In his experiment of the sun light he extended his observation of the penetration of light through the pinhole to conclude that when the sun light reaches and penetrates the hole it makes a conic shape at the points meeting at the pinhole, forming later another conic shape reverse to the first one on the opposite wall in the dark room. This happens when sun light diverges from point “ﺍ” until it reaches an aperture “ﺏﺤ” and is projected through it onto a screen at the luminous spot “ﺩﻫ”. Since the distance between the aperture and the screen is insignificant in comparison to the distance between the aperture and the sun, the divergence of sunlight after going through the aperture should be insignificant. In other words, “ﺏﺤ” should be about equal to “ﺩﻫ”. However, it is observed to be much greater “ﻙﻁ” when the paths of the rays which form the extremities of “ﻙﻁ” are retraced in the reverse direction, it is found that they meet at a point outside the aperture and then diverge again toward the sun as illustrated in figure 1. This was indeed the first accurate description of the Camera Obscura phenomenon.

Alhacen's observations of light's behaviour through a pinhole

In camera terms, the light converges into the room through the hole transmitting with it the object(s) facing it. The object will appear in full colour but upside down on the projecting screen/wall opposite the hole inside the dark room. The explanation is that light travels in a straight line and when some of the rays reflected from a bright subject pass through the small hole in thin material they do not scatter but cross and reform as an upside down image on a flat white surface held parallel to the hole. Ib Al-Haitham established that the smaller the hole is, the clearer the picture is.

Although both the pinhole camera and camera obscura is credited to Ibn al-Haytham,[7] the camera obscura was first described by Aristotle, who was the first to describe how an image is formed on the eye, using the camera obscura as an analogy. Alhazen states (in the Latin translation), and with respect to the camera obscura, "Et nos non inventimus ita", we did not invent this.[8]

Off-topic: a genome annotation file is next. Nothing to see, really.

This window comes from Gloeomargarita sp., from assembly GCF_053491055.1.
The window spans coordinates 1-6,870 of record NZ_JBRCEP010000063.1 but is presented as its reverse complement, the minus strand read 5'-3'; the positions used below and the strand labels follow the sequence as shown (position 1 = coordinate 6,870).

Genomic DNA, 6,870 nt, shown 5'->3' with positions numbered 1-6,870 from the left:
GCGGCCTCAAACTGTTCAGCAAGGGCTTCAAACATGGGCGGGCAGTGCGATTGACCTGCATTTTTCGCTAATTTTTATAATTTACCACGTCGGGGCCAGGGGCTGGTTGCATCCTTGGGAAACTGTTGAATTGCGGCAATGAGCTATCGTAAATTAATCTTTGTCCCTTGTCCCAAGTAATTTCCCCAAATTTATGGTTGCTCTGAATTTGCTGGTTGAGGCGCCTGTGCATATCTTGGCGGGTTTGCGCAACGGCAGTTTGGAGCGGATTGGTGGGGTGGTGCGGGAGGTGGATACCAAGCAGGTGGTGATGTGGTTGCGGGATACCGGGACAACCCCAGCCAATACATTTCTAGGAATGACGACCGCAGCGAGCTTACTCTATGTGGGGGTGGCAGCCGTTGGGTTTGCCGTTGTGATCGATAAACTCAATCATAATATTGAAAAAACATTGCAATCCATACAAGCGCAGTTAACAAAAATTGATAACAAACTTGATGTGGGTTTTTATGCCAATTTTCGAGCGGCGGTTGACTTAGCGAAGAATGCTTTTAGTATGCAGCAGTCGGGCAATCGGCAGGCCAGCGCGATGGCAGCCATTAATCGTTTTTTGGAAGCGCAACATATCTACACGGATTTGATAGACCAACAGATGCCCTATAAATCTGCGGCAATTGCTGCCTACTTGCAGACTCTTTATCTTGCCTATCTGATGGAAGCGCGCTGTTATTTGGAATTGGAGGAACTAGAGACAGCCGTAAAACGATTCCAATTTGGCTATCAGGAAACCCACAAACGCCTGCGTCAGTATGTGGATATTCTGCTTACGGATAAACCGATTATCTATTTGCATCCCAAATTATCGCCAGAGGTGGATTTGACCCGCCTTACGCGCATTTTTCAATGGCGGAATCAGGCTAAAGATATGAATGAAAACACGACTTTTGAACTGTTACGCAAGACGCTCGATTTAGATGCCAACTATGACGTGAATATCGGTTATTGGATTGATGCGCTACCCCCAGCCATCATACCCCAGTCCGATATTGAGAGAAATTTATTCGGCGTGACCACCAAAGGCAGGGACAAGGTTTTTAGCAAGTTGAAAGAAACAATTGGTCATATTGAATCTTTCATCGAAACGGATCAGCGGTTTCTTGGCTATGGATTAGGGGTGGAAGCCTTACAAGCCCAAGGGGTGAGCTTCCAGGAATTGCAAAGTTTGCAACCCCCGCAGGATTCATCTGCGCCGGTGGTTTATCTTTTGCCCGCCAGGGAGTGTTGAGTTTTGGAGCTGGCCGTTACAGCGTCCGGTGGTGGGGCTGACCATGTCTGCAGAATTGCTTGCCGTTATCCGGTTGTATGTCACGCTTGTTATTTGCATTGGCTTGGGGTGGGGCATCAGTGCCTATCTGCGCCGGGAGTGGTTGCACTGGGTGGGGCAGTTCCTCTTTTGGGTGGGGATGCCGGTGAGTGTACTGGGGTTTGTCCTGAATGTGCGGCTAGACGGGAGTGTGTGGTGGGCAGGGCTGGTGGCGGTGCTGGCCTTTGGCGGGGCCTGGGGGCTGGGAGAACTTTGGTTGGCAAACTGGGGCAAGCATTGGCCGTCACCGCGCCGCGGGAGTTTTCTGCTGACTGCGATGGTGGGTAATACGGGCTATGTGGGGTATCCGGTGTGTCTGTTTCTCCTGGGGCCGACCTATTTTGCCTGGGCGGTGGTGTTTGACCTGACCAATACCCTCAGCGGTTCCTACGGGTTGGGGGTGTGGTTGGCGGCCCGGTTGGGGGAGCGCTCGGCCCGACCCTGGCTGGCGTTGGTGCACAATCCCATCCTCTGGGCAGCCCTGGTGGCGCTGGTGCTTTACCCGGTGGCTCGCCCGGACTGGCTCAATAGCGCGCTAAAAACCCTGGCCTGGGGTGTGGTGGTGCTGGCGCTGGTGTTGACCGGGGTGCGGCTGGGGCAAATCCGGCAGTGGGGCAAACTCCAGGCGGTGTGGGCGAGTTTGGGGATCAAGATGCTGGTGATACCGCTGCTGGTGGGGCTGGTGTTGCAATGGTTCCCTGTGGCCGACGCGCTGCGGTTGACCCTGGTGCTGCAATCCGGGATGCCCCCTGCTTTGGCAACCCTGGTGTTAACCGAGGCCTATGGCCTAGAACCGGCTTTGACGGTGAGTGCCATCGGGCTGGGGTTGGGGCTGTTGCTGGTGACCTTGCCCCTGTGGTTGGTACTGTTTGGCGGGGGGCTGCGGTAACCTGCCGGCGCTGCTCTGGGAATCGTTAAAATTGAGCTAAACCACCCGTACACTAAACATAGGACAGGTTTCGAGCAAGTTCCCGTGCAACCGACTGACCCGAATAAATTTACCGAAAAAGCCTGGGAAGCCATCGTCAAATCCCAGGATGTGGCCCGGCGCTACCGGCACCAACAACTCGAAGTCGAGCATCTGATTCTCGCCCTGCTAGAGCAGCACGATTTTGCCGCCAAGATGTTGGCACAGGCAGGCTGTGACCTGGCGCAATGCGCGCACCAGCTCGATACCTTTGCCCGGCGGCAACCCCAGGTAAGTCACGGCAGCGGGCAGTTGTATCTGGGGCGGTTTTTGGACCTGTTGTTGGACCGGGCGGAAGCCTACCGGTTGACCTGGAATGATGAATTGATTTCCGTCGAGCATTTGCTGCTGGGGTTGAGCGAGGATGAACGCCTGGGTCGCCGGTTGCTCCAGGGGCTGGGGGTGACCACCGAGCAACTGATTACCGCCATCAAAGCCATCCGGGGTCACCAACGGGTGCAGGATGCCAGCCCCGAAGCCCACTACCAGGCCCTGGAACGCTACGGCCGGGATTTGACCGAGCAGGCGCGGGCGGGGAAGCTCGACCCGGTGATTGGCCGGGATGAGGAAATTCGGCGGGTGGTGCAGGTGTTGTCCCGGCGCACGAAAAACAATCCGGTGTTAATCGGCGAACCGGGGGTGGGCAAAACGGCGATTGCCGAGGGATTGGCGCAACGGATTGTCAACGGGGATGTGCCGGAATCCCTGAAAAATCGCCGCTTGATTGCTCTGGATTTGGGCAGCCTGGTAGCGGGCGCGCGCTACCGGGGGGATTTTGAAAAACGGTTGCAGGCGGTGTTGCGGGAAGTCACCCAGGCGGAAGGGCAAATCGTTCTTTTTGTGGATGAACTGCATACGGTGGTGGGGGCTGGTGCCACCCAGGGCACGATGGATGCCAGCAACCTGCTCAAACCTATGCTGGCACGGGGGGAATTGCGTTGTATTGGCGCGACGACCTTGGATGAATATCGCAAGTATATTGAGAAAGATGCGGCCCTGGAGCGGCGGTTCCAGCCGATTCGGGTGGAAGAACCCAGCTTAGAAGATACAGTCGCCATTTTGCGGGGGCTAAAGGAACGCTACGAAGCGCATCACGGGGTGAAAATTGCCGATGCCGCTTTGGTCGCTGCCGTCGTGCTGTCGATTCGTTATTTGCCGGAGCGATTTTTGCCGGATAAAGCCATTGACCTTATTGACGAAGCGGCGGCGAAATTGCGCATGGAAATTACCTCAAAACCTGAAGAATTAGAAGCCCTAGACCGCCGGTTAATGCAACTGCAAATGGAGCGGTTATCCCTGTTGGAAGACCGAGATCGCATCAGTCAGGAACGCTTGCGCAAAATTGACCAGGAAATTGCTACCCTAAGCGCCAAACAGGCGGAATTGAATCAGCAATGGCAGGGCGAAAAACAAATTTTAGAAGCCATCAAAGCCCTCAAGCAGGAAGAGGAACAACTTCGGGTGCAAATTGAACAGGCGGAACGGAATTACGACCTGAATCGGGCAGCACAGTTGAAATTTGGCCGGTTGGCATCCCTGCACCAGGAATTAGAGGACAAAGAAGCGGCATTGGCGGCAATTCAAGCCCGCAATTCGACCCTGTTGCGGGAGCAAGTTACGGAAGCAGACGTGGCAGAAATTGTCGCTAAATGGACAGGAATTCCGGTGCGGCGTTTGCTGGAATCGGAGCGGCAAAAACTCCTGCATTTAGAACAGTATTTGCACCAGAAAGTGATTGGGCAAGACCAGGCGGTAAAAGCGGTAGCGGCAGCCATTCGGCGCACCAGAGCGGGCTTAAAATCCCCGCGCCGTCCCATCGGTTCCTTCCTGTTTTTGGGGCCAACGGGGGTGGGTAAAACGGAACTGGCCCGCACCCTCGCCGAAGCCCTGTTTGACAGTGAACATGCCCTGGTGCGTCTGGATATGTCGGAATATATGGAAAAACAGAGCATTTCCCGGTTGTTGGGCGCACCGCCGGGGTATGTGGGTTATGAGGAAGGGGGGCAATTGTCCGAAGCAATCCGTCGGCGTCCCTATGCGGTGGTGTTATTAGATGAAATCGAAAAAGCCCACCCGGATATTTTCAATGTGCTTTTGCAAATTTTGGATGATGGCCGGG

Tourist attractions[change | change source]

Some camera obscura have been built as tourist attractions, often taking the form of a large chamber within a high building that can be darkened so that a 'live' panorama of the world outside is projected onto a horizontal surface through a rotating lens. Although few now survive, examples can be found at the following locations:

There is also a portable example which Willett & Patteson tour around England and the world.

Related pages[change | change source]

Notes[change | change source]

  1. "Introduction to the Camera Obscura". Science and Media Museum. 28 January 2011. Retrieved 6 March 2019.
  2. 2.0 2.1 Keener, Katherine (2020-03-02). "A Lesson on the Camera Obscura". Art Critique. Retrieved 2021-07-24.
  3. 3.0 3.1 Keats, Jonathon. "Prior To Demolition, These LACMA Galleries Took Selfies With A Little Help From The Pinhole Photographer Vera Lutter". Forbes. Retrieved 2021-07-24.
  4. "Table camera obscura, 19th century". SSPL Prints. Archived from the original on 2020-09-26. Retrieved 2021-07-24.
  5. Nicholas J. Wade, Stanley Finger (2001), "The eye as an optical instrument: from camera obscura to Helmholtz's perspective", Perception 30 (10), p. 1157–1177.
  6. "Construction of the First Camera Obscura :".
  7. Wade, Finger.
  8. "Adventures in CyberSound: The Camera Obscura". Archived from the original on 2008-04-20. Retrieved 2008-03-07.

References[change | change source]

  • Hill, D.R. (1993), ‘Islamic and Jewish Science and Engineering’, Edinburgh University Press, page 70.

Other websites[change | change source]